in The Atlantic magazine
. Perhaps that is because all but two of the 165
households in the survey had not yet reached the billion dollar mark. Despite
an average net worth of $78 million, most of them did not consider themselves
financially secure. But there was more to their discontents than that. They
worry about their self-worth, about love and friendship, and, most of all,
about their children.

Self-worth is closely tied to work, and among those who inherit
their wealth, the more sensitive worry that they will lack motivation to
accomplish anything in life or escape the shadow of their parents. They can
drift through life, without a career or purpose and become estranged from the
world. “One of the saddest phrases I’ve heard,” says psychologist Robert A
Kenny (who is involved in the Boston Centre’s research) is, “Honey, you’re
never going to have to work.” Kenny says this announcement is often made by a
rich grandparent to a grandchild, but it does not necessarily sound like good
news to the young person.

When they do work, heirs may too easily change jobs when
they hit an obstacle rather than deal with it, ending up with no career.
Wealthy people in general may not be taken seriously by co-workers, who can
view their work as a charade.

It is easy to see how friendship and love could be complicated
by great wealth — a theme often explored in romantic literature. Kenny says
issues related to money cause the failure of many marriages among the wealthy
and, further back, make it difficult to trust the affection shown by a suitor.

The “overwhelming concern of the super-rich” who
participated in the research, however, is their children. They are concerned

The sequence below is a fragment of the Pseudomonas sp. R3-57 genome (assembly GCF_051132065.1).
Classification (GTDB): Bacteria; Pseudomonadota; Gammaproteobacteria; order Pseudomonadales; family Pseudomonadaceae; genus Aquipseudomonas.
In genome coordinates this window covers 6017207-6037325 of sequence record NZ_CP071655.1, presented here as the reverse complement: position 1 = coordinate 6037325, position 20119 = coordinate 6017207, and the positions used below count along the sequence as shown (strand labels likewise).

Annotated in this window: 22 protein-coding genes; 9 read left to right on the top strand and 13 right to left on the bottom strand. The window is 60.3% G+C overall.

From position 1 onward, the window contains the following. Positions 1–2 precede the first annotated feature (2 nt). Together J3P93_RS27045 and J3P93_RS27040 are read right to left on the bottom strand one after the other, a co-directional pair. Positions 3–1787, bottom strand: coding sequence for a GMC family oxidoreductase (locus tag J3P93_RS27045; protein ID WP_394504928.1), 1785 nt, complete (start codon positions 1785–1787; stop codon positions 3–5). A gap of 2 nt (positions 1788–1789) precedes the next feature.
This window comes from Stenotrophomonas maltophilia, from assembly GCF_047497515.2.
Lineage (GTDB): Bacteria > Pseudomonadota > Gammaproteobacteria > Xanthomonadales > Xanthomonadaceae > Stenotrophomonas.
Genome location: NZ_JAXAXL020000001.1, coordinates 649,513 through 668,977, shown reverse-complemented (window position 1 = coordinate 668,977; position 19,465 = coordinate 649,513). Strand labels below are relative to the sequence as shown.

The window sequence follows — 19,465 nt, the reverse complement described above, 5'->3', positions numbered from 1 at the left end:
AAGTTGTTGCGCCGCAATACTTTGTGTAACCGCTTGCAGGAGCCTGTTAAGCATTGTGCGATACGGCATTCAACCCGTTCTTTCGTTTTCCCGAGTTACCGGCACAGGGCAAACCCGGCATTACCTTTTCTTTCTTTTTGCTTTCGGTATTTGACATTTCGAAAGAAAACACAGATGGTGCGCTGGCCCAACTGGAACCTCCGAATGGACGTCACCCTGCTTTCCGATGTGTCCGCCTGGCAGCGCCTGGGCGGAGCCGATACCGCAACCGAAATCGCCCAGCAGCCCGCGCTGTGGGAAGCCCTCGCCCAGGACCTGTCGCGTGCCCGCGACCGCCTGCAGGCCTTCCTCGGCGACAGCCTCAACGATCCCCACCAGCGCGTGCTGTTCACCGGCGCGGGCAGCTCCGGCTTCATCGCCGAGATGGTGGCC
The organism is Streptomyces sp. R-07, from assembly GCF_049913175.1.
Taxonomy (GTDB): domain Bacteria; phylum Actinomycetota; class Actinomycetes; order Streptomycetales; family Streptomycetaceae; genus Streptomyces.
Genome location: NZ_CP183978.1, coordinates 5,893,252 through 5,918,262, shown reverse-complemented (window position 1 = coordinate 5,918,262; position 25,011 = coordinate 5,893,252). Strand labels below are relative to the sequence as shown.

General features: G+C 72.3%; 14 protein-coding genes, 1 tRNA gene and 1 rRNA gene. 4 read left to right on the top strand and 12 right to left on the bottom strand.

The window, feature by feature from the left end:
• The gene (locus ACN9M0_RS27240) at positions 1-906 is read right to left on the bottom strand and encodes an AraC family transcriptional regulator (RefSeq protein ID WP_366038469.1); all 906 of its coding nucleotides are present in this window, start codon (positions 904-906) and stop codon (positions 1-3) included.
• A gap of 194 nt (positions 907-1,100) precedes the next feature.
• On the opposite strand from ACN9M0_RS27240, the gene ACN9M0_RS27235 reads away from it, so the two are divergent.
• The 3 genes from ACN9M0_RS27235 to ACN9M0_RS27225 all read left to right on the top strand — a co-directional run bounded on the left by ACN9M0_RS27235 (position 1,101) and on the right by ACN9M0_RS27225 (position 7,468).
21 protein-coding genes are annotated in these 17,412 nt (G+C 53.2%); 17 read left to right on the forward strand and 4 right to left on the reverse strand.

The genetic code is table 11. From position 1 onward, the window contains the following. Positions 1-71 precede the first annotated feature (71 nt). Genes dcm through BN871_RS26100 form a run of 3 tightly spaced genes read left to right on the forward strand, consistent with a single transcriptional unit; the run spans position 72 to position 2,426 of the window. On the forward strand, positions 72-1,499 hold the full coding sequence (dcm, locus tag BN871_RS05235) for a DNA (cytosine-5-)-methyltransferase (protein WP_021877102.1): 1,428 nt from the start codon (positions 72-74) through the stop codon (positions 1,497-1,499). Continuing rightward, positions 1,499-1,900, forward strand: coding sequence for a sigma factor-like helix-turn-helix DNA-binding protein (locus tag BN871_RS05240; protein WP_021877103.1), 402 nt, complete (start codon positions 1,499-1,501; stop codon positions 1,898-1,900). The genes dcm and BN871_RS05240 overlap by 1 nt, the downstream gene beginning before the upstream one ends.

that money might rob them of ambition, give them a perverted view of the world,
a sense of entitlement, and prevent them from developing a strong sense of
empathy and compassion. Even if they arrange for the inheritance to be doled
out in dribs and drabs, children always know the money is there. “We try to get
our kids to do chores,” complains one parent, but it is hard to get them to mow
the lawn when we have an almost full-time gardener.” (How about making the
gardener part-time?) Controlling the flow of money can also lead to resentment
as the children grow up.

Obviously, rich parents also have to be very wise. I once
heard of a wealthy father with many children who, back in the days when colour
television was new, was nagged by the kids to get a colour set. Eventually he
obliged. One day they came home from school to find their black and white set
painted in bright colours… He didn’t want to bring up a tribe of mere consumers. A large family, by the way, seems to be part of the
solution to having too much money.

Carlos Slim also seems to have discovered the secret of not letting wealth ruin his family life. His profile on the Academy of Achievement site states: “In the midst of this staggering success, the Slim family remains an unusually close-knit one. As Carlos Slim devotes more of his time to his philanthropic enterprises, his three sons have taken the reins of the major components of Grupo Carso. And the Slim family still dines together every Monday night.”

Whatever their family ups or downs, most wealthy folk discover the satisfactions of philanthropy.
Almost all the respondents to the Boston College survey had family foundations or donor-advised funds. “Excluding
two unusually wealthy foundations, these respondents invested in an average of
$11 million in these funds, in addition to household giving,” says the Atlantic
article.

The effects of that giving on the recipients is another
story. But the moral of this story is a rather predictable one: “Don’t work too
hard for money, because it isn’t going to get you much if you ignore everything
else,” says Kenny. Hopefully, the billionaires are listening.

Carolyn Moynihan is deputy editor of MercatorNet.

Carolyn Moynihan

Carolyn Moynihan

Carolyn Moynihan is deputy editor of MercatorNet